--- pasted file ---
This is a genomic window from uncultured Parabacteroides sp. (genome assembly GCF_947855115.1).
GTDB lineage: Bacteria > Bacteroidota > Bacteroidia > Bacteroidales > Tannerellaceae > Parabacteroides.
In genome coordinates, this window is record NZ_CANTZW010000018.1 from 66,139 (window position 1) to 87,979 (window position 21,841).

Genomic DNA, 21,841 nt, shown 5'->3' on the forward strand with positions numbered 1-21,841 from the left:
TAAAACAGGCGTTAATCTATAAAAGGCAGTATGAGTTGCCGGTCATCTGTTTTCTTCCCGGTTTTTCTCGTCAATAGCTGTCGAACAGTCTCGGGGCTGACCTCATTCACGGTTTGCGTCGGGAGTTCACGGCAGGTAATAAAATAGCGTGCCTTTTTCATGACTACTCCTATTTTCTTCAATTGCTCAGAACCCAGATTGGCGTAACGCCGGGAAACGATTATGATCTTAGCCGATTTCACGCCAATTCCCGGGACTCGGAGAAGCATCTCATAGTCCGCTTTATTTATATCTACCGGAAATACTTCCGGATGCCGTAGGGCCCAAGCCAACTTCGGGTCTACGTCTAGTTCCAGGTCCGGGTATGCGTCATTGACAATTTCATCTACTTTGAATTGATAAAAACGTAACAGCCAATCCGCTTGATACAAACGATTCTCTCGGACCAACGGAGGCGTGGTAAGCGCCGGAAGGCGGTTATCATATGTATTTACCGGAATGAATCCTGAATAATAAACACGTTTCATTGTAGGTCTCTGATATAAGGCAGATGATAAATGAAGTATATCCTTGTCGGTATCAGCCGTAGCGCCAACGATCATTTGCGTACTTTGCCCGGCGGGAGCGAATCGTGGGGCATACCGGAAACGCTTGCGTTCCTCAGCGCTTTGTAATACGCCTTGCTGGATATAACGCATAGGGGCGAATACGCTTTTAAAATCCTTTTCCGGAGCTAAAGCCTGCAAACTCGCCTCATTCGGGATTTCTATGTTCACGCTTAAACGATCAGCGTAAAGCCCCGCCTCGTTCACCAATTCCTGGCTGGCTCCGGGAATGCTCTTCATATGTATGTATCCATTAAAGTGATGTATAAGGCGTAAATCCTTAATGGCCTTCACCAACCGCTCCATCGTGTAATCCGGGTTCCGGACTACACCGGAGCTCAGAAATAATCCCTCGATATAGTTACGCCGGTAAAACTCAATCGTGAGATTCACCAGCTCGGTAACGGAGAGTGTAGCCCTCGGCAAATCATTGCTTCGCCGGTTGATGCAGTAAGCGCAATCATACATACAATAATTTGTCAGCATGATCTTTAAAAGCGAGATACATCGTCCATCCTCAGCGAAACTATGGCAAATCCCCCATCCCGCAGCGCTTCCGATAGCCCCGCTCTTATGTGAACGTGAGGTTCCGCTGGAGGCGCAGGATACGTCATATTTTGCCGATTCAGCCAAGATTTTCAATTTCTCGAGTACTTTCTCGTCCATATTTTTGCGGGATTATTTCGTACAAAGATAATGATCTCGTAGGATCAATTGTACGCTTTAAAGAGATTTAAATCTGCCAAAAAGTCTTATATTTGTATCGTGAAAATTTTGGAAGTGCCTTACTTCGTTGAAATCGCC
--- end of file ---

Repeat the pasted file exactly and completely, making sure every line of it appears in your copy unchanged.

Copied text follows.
This is a genomic window from uncultured Parabacteroides sp. (genome assembly GCF_947855115.1).
GTDB lineage: Bacteria > Bacteroidota > Bacteroidia > Bacteroidales > Tannerellaceae > Parabacteroides.
In genome coordinates, this window is record NZ_CANTZW010000018.1 from 66,139 (window position 1) to 87,979 (window position 21,841).

Genomic DNA, 21,841 nt, shown 5'->3' on the forward strand with positions numbered 1-21,841 from the left:
TAAAACAGGCGTTAATCTATAAAAGGCAGTATGAGTTGCCGGTCATCTGTTTTCTTCCCGGTTTTTCTCGTCAATAGCTGTCGAACAGTCTCGGGGCTGACCTCATTCACGGTTTGCGTCGGGAGTTCACGGCAGGTAATAAAATAGCGTGCCTTTTTCATGACTACTCCTATTTTCTTCAATTGCTCAGAACCCAGATTGGCGTAACGCCGGGAAACGATTATGATCTTAGCCGATTTCACGCCAATTCCCGGGACTCGGAGAAGCATCTCATAGTCCGCTTTATTTATATCTACCGGAAATACTTCCGGATGCCGTAGGGCCCAAGCCAACTTCGGGTCTACGTCTAGTTCCAGGTCCGGGTATGCGTCATTGACAATTTCATCTACTTTGAATTGATAAAAACGTAACAGCCAATCCGCTTGATACAAACGATTCTCTCGGACCAACGGAGGCGTGGTAAGCGCCGGAAGGCGGTTATCATATGTATTTACCGGAATGAATCCTGAATAATAAACACGTTTCATTGTAGGTCTCTGATATAAGGCAGATGATAAATGAAGTATATCCTTGTCGGTATCAGCCGTAGCGCCAACGATCATTTGCGTACTTTGCCCGGCGGGAGCGAATCGTGGGGCATACCGGAAACGCTTGCGTTCCTCAGCGCTTTGTAATACGCCTTGCTGGATATAACGCATAGGGGCGAATACGCTTTTAAAATCCTTTTCCGGAGCTAAAGCCTGCAAACTCGCCTCATTCGGGATTTCTATGTTCACGCTTAAACGATCAGCGTAAAGCCCCGCCTCGTTCACCAATTCCTGGCTGGCTCCGGGAATGCTCTTCATATGTATGTATCCATTAAAGTGATGTATAAGGCGTAAATCCTTAATGGCCTTCACCAACCGCTCCATCGTGTAATCCGGGTTCCGGACTACACCGGAGCTCAGAAATAATCCCTCGATATAGTTACGCCGGTAAAACTCAATCGTGAGATTCACCAGCTCGGTAACGGAGAGTGTAGCCCTCGGCAAATCATTGCTTCGCCGGTTGATGCAGTAAGCGCAATCATACATACAATAATTTGTCAGCATGATCTTTAAAAGCGAGATACATCGTCCATCCTCAGCGAAACTATGGCAAATCCCCCATCCCGCAGCGCTTCCGATAGCCCCGCTCTTATGTGAACGTGAGGTTCCGCTGGAGGCGCAGGATACGTCATATTTTGCCGATTCAGCCAAGATTTTCAATTTCTCGAGTACTTTCTCGTCCATATTTTTGCGGGATTATTTCGTACAAAGATAATGATCTCGTAGGATCAATTGTACGCTTTAAAGAGATTTAAATCTGCCAAAAAGTCTTATATTTGTATCGTGAAAATTTTGGAAGTGCCTTACTTCGTTGAAATCGCC